Nov 12, 2016

French Defense Minister blamed Airbus for failing to deliver operational A400Ms.

French officials are in tough talks with Airbus Defense & Space for a timely delivery of a more capable “tactical” version of the A400M military transport plane, French Defense Minister Jean-Yves Le Drian said.
“The problem is the company,” Le Drian told the defense committee of the lower house National Assembly on Nov. 2, the official minutes of which were recently released. “Today, the A400Ms delivered are not operational – and the problem does not concern just France: that is the case everywhere.
“As this meeting is public, perhaps my remarks will reach Mr. Enders. It can be said that the talks I have with the Airbus executives are … lively.”
Tom Enders is chief executive of Airbus group. The Air Force is flying the A400M in its basic version as a cargo plane into secure airbases.
“I have asked for a plan to catch up, both for the aircraft’s capabilities and delivery rate,” Le Drian told members of parliament. The delivery delays were unacceptable and the lack of capabilities for parachute drops, self defense and landing on short runways caused concern.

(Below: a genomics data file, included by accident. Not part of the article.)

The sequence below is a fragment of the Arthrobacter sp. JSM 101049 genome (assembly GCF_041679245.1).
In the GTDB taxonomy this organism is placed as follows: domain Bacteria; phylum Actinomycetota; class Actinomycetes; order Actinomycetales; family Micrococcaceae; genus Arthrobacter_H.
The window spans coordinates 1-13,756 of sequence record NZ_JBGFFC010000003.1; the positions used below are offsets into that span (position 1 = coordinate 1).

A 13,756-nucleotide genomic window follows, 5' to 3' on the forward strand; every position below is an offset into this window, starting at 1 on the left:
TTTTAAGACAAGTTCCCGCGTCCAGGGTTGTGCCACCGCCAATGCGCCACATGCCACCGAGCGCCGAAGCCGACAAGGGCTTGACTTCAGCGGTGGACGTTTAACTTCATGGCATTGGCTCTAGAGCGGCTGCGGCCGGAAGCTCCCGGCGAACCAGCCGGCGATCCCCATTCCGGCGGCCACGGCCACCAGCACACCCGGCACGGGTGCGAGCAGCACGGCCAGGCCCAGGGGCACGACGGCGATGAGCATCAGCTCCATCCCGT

The ministry has reached an agreement for 2016, he said. “I hope it will be upheld,” he said. “In any case, we have an extremely close dialog with the company.”
France had ordered four Hercules C-130J transport planes to meet urgent requirements and tackle the problems of an aging fleet, but that purchase had not been planned at the outset, he said.
The French Air Force expects to receive by the end of the year six A400Ms of the “tactical” version, Air Chief of Staff Gen. André Lanata told the French Senate Foreign Affairs, Defense and Armed Forces Committee on Oct. 12. Parachute drops are key to that tactical model, he said.
A tactical model is equipped with a protected cabin and a self-defense system to protect the aircrew and aircraft when flying over hostile zones.
“We expect the company concerned to make every single effort to allow us to undertake our very many operational commitments,” Lanata said.
The A400M engine is now the major concern for the service, as the motors require an inspection every 80 hours, an unsustainable rate leading to fleet availability shortages, he said.
An interim solution to the engine will be delivered between now and Spring 2017 until a permanent remedy is ready, which will make the situation manageable – which it is not right now, he said.
Airbus D&S declined comment on the issue.
Of the six tactical aircraft, three will be new units and three will be retrofits of the A400M aircraft already in service with the Air Force. The service flies eight of these as cargo lifters into secure areas.

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